Later in the day we took shovels and went to the pasture, with Asa Doane, to bury the dead animals. While this was going on, the eagle came back and sailed about, high overhead.

"Leave one carcass above ground," said Asa. "That old chap will light here again. You can shoot him then, or catch him in a trap."

So we left Black Hawk unburied, and bringing over an old fox-trap, fastened a large stick of wood to it and set it near. During the day we saw the eagle hovering about the spot, also a great flock of crows, cawing noisily, and next morning when we went over to see if any of them had got into the trap, both trap and stick were gone.

"Must have been the eagle," said Addison. "A crow could never have carried off that trap!" But as neither trap nor eagle was anywhere in sight, we concluded that we had lost the game.

Several days passed, when one morning we heard a pow-wow of crows down in the valley beyond the Little Sea. A flock of them were circling about a tree-top, charging into it.

"Owl, or else a raccoon, I guess," said Addison. "Crows are always hectoring owls and 'coons whenever they happen to spy one out by day."

Thinking that perhaps we might get a 'coon, we took the gun and went down there. But on coming near, instead of a raccoon, lo! there was our lost eagle, perched in the tree-top, with a hundred crows scolding and flapping him. He saw us, and started up as if to fly off, but fell back, and we heard a chain clank.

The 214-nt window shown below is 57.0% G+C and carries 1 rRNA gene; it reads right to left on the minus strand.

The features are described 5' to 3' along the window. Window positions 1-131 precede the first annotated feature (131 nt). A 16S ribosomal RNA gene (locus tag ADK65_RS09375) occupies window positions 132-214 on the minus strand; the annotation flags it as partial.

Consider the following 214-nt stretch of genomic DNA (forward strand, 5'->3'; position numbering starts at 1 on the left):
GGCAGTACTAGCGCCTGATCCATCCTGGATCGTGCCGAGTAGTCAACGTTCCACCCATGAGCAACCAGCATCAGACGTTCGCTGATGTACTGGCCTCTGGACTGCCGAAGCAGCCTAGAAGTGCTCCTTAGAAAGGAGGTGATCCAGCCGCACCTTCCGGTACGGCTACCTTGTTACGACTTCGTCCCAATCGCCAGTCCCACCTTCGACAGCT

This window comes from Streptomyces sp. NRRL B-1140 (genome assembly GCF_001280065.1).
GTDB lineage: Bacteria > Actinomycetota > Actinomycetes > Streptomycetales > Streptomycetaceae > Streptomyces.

"Hard and fast in that trap!" exclaimed Addison. The stick and trap had caught among the branches. The big bird was a prisoner. We wished to take him alive, but to climb a tall basswood, and bring down an eagle strong enough to carry off a twelve-pound clog and trap, was not a feat to be rashly undertaken. Addison was obliged to shoot the bird before climbing after him. It was a fine, fierce-looking eagle, measuring nearly six feet from tip to tip of its wings. Its beak was hooked and very strong, and its claws an inch and a half long, curved and exceedingly sharp.

Addison deemed it a great prize, for it was not a common bald eagle, but a much darker bird. After reading his Audubon, he pronounced it a Golden Eagle and wrote a letter describing its capture, which was published in several New York papers. Gramp gave him all the following day to "mount" the eagle as a specimen. In point of fact, he was nearer three days preparing it. It looked very well when he had it done. I remember only that its legs were feathered down to the feet.